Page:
Growing Lettuce with EcoScraps Raised-Bed Garden Mix

Reader Contribution by Don Abbott
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As a vegetable gardener, I tend to grow my vegetables in the ground if I can, but there are times when I have need to grow in pots and other containers. In my backyard right up next to my house, I have a shadier area where it doesn’t make sense to put in permanent beds, especially since I’m a renter (it’s better to grow stuff in my designated garden area 150 feet out from the back door). This spring I decided to load up a pair of black plastic containers I was gifted several years back. They are 2 feet wide by 3 feet long by 9 inches high and are perfect for growing salad veggies such as lettuce, radishes, spinach, green onions, and kale. With holes drilled into the bottoms, these containers can be moved around so I can take advantage of sunnier spots while minimizing dead grass zones.

2-by-3 containers with little tiny lettuce starts. The EcoScraps mix is on the right.

In years past, I’ve used basic potting soil for my container gardening, but this time I wanted to try something different, so I filled one with potting soil and the other with EcoScraps Raised Bed Garden Mix. This mix is cool because it’s specifically formulated for raised beds. It’s made up of a mixture of “food waste compost blend, coco coir, perlite and tree bark,” all of which help to give excellent drainage while still retaining water. As you can tell from the below picture, the EcoScraps mix is lighter and has a nice brownish color, while the potting soil is heavier with sticks and other wood mixed in. Another feature of the EcoScraps product is that its compost blend is made up of food scrap compost versus other composts that are normally produced from who knows what, including animal manures. When buying composted manure, I’m always concerned with what animals the compost came from. For example, I assume composted cow manure comes from CAFOs (concentrated animal feeding operations). I had the misfortune to tour a commercial dairy farm a few years ago and I can still remember that place’s stench. With EcoScraps, since their compost has “no poop added,” I don’t have to worry about that, plus this product is certified organic and reduces landfill waste, so it helps my conscience all the way around.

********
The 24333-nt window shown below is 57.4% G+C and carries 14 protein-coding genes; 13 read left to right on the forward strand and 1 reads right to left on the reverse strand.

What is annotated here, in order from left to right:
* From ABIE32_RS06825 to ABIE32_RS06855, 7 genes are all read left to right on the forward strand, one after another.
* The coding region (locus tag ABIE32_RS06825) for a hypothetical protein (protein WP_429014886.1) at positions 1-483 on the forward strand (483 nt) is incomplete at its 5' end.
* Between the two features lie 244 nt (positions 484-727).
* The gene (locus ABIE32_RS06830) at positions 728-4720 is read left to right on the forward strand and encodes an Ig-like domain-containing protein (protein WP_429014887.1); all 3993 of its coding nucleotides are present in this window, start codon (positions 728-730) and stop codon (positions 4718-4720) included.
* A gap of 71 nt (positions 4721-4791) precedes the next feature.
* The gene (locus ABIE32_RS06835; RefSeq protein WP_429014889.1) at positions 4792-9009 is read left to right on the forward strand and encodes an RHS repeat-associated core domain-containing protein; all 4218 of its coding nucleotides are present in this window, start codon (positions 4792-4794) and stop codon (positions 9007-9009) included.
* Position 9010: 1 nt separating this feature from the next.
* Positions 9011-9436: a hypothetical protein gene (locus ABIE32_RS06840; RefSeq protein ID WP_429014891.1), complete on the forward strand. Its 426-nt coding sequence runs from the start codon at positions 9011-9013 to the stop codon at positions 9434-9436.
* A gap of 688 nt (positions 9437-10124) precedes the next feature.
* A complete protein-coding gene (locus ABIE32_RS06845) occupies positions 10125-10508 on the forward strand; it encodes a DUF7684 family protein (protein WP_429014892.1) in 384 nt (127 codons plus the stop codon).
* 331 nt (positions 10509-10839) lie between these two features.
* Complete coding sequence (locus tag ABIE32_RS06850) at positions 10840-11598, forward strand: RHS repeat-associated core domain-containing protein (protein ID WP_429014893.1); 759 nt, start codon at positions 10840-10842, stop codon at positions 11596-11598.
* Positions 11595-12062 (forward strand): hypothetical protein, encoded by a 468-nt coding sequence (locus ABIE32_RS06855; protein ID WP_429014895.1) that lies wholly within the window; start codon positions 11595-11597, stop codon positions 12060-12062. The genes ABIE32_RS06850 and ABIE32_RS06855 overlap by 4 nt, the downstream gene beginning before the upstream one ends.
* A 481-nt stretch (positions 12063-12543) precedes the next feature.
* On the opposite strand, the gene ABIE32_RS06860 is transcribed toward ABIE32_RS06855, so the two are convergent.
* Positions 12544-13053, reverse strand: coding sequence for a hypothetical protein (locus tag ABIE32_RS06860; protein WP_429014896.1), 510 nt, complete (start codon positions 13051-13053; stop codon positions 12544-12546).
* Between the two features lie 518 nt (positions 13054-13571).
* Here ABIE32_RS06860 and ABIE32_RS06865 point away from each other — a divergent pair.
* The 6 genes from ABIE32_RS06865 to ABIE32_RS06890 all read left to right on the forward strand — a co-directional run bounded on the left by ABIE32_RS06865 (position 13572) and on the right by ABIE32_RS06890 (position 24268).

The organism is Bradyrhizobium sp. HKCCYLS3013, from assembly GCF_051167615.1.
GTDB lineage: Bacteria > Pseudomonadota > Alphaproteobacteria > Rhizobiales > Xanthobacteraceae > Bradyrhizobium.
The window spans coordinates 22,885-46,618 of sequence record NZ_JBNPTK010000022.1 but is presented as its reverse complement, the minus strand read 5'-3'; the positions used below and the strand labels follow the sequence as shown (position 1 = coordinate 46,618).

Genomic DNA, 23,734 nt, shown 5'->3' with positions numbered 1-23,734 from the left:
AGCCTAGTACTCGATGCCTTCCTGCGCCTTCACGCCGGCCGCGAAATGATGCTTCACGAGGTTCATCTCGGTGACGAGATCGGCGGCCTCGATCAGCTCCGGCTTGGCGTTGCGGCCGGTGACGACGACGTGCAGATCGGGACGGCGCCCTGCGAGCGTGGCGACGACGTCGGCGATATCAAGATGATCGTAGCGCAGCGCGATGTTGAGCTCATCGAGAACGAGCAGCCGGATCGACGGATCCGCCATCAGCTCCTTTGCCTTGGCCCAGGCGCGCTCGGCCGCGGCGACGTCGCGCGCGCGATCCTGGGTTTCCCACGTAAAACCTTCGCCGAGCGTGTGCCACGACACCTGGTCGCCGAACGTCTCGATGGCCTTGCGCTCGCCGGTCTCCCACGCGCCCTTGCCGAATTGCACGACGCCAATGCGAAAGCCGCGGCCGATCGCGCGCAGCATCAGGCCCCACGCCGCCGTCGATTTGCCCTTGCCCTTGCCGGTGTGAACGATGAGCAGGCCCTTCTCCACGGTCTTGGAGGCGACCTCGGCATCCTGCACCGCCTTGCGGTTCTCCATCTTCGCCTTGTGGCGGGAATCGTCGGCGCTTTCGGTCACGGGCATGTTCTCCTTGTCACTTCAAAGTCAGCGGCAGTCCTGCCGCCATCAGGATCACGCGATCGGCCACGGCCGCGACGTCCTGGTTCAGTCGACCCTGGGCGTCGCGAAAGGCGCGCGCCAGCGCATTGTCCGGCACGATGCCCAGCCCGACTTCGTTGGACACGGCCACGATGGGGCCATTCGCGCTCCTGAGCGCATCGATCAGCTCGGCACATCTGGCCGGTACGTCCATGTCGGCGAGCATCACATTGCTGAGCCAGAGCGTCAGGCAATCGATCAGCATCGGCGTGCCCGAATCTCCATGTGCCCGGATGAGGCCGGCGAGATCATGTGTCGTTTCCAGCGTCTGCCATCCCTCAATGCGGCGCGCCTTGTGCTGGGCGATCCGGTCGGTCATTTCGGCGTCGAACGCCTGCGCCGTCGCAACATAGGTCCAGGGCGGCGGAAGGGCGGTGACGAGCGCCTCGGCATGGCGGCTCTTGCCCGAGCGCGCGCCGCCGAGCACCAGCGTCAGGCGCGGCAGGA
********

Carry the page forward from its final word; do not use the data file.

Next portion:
Potting soil on the left and EcoScraps Raised Bed Garden Mix on the right

A few weeks ago, I planted both beds with pelleted Salanova lettuce seed from Johnny’s Selected Seeds, with the hope of trialing the new soil against my tried and true. Unfortunately, nature, in its infinite wisdom and randomness, decided to throw me a curve. You see, we have a neighborhood orange cat named Sammy who often hunts Snarky Acres and the wooded lot next door. Well, it seems that she really appreciated the EcoScrap Raised Bed Garden Mix, as when on the dry side it resembles sand. On the plus side, Sammy only used my bed to add some nitrogen in the form of kitty pee, but in doing so, she moved the soil around and disturbed the seeds. Some of the seeds have germinated in both beds, but the side-by-side test that looked so neat and orderly in my mind was then null and void. I thought my experiment was over, but decided to let what seed hadn’t
been disturbed continue growing. I also cast some radish seed to fill
in the empty spots on both beds to see how they would do.

Sammy — our neighborhood kitty, experiment stopper, and mouse catcher.

As you can see from the picture below that I took three weeks later, the EcoScraps Raised Bed Garden mix (on the left) was much more successful compared to the plain old potting soil. To be honest, I’ve used potting soil in my raised beds before with better results than you see on the right. I also used this specific brand to start my Swiss chard this season and had the same stunted growth. I’m not sure what the issue is with this specific brand/version of potting soil, but I know I’ll be using EcoScraps in the future for such applications. We’ve been eating lots of lettuce and a few radishes from the EcoScraps bed, though the warmer summer temperatures have slowed down the emergence of much of the seed I’ve added since.

Raised beds with EcoScraps mix on the left and plain old potting soil on the right.

Don Abbott (akaThe Snarky Gardener) is a gardener, blogger, author, educator, speaker, reluctant activist, and permaculture practitioner from Kent, Ohio. Professionally, he’s a software developer but spends his spare time producing food at Snarky Acres, his rented 0.91-acre urban farm. He is also the founder of the Kent, Ohio, chapter of Food Not Lawns and received his Permaculture Design Certification from Cleveland-based Green Triangle. Read all of his MOTHER EARTH NEWS posts here.

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